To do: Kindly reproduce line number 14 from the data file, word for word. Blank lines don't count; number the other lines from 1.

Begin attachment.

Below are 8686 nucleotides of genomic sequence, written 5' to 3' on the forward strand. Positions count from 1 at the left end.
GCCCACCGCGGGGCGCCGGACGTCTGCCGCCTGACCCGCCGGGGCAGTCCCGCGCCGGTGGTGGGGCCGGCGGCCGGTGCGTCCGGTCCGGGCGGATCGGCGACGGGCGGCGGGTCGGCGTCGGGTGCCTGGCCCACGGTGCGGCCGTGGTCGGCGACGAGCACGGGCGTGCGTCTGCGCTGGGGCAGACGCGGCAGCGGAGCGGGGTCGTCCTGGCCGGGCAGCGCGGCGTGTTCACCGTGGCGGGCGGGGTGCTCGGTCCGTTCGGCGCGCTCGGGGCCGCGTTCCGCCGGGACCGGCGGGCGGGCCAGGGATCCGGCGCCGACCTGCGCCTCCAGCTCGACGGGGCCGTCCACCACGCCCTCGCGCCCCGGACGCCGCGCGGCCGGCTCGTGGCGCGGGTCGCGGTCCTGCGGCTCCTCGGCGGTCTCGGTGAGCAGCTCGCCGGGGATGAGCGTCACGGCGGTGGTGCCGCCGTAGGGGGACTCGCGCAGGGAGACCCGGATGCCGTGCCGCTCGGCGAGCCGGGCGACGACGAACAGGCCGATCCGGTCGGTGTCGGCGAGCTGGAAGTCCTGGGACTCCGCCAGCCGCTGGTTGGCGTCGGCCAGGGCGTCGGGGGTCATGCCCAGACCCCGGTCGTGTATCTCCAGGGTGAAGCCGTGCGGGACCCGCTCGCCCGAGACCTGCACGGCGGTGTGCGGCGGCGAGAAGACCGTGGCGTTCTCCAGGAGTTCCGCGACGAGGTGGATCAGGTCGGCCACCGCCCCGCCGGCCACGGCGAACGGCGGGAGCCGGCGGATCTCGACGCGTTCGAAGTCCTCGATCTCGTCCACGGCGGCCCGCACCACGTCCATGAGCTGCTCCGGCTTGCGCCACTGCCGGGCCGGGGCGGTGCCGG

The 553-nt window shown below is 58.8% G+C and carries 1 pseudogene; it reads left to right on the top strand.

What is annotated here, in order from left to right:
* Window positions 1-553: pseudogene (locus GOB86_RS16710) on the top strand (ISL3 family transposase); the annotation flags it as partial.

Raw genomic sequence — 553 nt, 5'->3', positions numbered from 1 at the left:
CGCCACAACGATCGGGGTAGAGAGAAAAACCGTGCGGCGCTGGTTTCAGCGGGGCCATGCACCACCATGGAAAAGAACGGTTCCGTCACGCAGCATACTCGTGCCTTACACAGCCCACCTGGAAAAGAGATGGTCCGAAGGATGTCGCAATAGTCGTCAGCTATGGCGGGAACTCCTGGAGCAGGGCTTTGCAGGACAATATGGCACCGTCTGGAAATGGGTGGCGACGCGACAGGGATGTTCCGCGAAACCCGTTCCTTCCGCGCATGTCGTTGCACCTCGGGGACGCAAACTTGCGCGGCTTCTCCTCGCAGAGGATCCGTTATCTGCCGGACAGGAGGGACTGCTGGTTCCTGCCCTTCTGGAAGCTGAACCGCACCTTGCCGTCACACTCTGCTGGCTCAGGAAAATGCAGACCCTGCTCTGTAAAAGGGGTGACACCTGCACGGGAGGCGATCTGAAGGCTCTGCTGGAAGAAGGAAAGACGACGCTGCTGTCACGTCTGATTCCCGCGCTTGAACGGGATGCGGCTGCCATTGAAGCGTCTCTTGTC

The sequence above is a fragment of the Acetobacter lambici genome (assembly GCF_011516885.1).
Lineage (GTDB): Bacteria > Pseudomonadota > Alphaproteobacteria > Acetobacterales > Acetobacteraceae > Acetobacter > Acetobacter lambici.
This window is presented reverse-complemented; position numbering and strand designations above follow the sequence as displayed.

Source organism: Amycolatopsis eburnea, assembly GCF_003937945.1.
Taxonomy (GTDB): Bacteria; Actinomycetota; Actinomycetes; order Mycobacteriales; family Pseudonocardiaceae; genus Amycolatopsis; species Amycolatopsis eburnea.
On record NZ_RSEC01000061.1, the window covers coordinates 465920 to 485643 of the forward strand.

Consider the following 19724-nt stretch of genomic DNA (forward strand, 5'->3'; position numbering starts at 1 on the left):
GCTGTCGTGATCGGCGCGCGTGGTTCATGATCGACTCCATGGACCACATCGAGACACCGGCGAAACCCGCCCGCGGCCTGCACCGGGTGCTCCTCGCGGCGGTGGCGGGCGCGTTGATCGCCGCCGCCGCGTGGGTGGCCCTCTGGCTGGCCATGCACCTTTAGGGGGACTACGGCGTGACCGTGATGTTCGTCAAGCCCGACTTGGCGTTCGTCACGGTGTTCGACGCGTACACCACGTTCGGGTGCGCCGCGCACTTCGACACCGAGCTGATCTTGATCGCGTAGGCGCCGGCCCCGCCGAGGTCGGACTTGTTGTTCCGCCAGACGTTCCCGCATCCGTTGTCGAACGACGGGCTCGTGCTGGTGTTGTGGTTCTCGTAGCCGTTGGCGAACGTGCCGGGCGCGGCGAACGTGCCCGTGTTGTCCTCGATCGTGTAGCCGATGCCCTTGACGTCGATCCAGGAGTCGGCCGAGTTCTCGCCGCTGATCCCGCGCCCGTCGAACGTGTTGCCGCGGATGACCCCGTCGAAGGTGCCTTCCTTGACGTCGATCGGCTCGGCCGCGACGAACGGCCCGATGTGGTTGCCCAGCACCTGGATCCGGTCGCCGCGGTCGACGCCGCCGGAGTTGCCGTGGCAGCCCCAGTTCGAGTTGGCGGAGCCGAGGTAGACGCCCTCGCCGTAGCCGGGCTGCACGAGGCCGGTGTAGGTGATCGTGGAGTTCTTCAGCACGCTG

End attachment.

Consider the following 19724-nt stretch of genomic DNA (forward strand, 5'->3'; position numbering starts at 1 on the left):